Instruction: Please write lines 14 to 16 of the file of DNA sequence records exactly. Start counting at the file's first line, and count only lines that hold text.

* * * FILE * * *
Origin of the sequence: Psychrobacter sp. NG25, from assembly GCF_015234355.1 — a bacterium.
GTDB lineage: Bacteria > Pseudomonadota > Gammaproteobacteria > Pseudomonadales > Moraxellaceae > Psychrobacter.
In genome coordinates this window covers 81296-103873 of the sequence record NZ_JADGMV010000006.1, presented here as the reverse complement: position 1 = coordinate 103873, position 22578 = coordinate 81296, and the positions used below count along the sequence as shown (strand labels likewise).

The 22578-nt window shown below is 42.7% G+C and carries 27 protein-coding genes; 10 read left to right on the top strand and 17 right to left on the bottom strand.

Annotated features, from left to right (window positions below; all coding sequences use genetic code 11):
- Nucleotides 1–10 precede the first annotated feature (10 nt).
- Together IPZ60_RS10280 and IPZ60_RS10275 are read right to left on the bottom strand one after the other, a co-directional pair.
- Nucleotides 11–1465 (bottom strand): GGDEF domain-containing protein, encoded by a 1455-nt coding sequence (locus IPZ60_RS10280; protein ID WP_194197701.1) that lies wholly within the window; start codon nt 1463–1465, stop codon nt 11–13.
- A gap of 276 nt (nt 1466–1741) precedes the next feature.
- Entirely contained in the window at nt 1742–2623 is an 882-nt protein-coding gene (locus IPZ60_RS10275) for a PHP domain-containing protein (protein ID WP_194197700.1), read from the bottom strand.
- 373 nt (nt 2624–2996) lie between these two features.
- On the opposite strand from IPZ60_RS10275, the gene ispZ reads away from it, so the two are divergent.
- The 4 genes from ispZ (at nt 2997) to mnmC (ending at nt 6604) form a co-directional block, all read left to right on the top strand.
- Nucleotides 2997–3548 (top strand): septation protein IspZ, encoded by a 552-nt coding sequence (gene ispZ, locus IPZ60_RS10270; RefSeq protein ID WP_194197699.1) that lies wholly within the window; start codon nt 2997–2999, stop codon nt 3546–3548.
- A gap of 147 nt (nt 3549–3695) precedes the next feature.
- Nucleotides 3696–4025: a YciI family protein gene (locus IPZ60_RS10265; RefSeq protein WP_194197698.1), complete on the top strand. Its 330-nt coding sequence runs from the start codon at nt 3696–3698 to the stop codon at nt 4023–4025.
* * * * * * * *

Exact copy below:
- Nucleotides 2997–3548 (top strand): septation protein IspZ, encoded by a 552-nt coding sequence (gene ispZ, locus IPZ60_RS10270; RefSeq protein ID WP_194197699.1) that lies wholly within the window; start codon nt 2997–2999, stop codon nt 3546–3548.
- A gap of 147 nt (nt 3549–3695) precedes the next feature.
- Nucleotides 3696–4025: a YciI family protein gene (locus IPZ60_RS10265; RefSeq protein WP_194197698.1), complete on the top strand. Its 330-nt coding sequence runs from the start codon at nt 3696–3698 to the stop codon at nt 4023–4025.